A (Sitara): True, heaven and hell are mithyA just as this world is, so, yes, they have the same status of reality as this world or as the jIva has. The teaching of Advaita Vedanta is that after death of the gross body and before reincarnation the jIva goes through an interim existence in subtle worlds. This existence is for the same reason as reincarnation: to exhaust karma-s.

 Some karma-s cannot be exhausted in our gross world, so they are exhausted in subtle worlds. If these subtle worlds are suited to exhaust puNya they are called heavens, if they are suited to exhaust pApa they are called hells. The difference between reincarnation and an existence in one of these subtle words is that in the former case you do not only exhaust karmas (prArabdha karma) but also create new karmas (AgAmin karma).

A (Dennis): Apart from the comment about ‘bhakti-natured people’, what you say is correct. There are many loka-s in scriptural Advaita, not just the world, heaven and hell. But all are mithyA. This does not mean they are unreal. It means that, whilst you still believe in duality, you are effectively bound by all the seeming dualistic aspects. Your subtle-causal bodies are doomed to rebirth (saMsara), in accordance with the principle of karma, until you realize that you are not those bodies. This may include periods in heaven or hell as well as periods as plant or animal. So goes the empirical cycle of birth and death.

Of course, who-you-really-are is none of these and none of them ‘really’ exists (as something separate). Everything is name and form of brahman. And you are That.

3 thoughts on “Q. 350 – Heaven and Hell

  1. Ramesam: « heaven and hell are mithya and are ideas … [they] lack a substantive reality by themselves… they are the second degree imaginations – imaginations of the already imaginary worldly people! »

    This has reminded me of an unpublished essay I wrote in 1987 on Plato’s epistemology. Two important concepts in this Greek philosopher are: ‘image’ and ‘imitation’. One paragraph of my essay reads:

    ‘Since an image (eikon) is “less” than what it represents or symbolizes, the obvious conclusion is that the external world is less real than the world of Ideas or archetypes (uncreated Intellect or Logos). In turn, images of the former (reflexions in water, mirages, etc.) are even les real, less “substantial”, more prone to error by judgment based on them. Both sets of eikones (images and images of images) constitute the world of appearances, the phenomenal world.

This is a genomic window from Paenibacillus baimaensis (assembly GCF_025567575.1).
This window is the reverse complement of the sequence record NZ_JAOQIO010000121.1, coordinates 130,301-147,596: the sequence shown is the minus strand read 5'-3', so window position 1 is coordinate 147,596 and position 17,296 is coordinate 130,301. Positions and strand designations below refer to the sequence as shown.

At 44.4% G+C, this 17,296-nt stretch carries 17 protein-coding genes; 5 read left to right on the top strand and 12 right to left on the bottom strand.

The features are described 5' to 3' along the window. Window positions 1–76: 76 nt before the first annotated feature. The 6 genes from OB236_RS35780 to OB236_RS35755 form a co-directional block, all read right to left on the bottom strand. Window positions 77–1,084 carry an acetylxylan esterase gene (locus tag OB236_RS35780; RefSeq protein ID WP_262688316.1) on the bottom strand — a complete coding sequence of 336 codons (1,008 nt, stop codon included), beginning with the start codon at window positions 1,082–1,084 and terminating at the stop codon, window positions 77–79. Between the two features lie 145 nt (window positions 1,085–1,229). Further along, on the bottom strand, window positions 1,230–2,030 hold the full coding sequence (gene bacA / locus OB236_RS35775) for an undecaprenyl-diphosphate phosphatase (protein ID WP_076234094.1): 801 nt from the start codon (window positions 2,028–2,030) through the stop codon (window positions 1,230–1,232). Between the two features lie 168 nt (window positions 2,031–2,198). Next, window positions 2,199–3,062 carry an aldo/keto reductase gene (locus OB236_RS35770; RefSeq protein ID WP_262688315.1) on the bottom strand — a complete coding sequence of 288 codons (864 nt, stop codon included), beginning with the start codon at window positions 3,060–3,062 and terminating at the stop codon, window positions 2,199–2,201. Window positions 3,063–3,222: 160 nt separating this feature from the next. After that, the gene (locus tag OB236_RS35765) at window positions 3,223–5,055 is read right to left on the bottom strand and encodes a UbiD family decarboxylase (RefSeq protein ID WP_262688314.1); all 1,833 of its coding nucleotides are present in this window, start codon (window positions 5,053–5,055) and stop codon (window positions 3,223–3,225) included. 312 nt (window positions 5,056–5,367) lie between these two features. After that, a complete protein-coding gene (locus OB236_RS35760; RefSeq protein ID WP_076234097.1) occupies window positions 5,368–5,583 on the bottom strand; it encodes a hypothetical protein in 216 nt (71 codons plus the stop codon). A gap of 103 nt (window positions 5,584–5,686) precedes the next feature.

For Plato, painting, sculpture and all the arts are in the same category; as imitation (mimesis) they are at a third remove from reality, as are words, language… and mythology (heavens and hells, etc.). (cf. ‘The myth of the Cave’, by Plato).

    • Many Thanks for the kind observations.

      It looks to me from what you say that primacy is given to the ‘mind’
      which projects a world as an ‘icon’ of itself; hence world is of an inferior level of reality compared to the mind.

      It, then, is very much like the pecking order spelt out in Bhagavad-Gita: (III – 42):
      the objects (world) –> sense organs –> mind –> buddhi –> Consciousness.

      Whose projection should we say is the dream world then?

      Maybe I have to rethink the issue.


  2. Advaita: objects (world) –> sense organs –> mind –> buddhi –> Consciousness. (Ramesam)

    Plato: Sense impressions  objects (“name and form’’)  mind (different faculties, including reasoning)  Intellect (Nous = ‘buddhi’) ’The Good’ (supreme Idea) to be contemplated: Absolute reality (ananda-ananta?).

    NB. ‘Ideas’ are not “ideas” or mentations, but ingredients in the Cosmos as its constitution or immutable order. Like ‘cosmic laws, or blueprints coming from a supreme Intelligence (Ishvara or Demiurge).

    Both accounts are very close. Men, generally, only see shadows or images, not reality itself.

    ‘Ideas’ are multiple – realm of Being (Demiurge or Ishvara).

    “The Demiurge (also a subject) is introduced by Plato in order to account for both the order and the chaos of the Universe and primordially how order can be generated out of chaos, the Cosmos being, in other words, a combination of Reason and Necessity. The Demiurge (Creator God) can be related to as a personal God; man, also a subject or person (his soul in some sense divine), is also capable of creation, in his own way. The Demiurge is thus an intermediary (cause) between the supreme (supra-formal) Reality and the phenomenal world, in the same way as man occupies a place in between both worlds, even though at a lower level” — From my essay (opus cit). [This should now be seen as from vyavaharika]

    “As examples of Divine mimesis (God’s joke) we have shadows, dreams, and mirages” [pratibhasika]. (ibid).

    “… wisdom begins its life in the human spirit coincident with the mind’s passage from the ‘dream state’ of the multitude to the waking condition of the philosophic searcher. The dream state… is the ‘mistaking of resemblance for identity, confounding sensible realities with real Being.” (From ‘Therapeia’, Cushman.

    I think this answers your question about the source of dreams.

    Plato is generally seen as the greatest Western philosopher (others may think Aristotle was so), only comparable to Shankara (my view).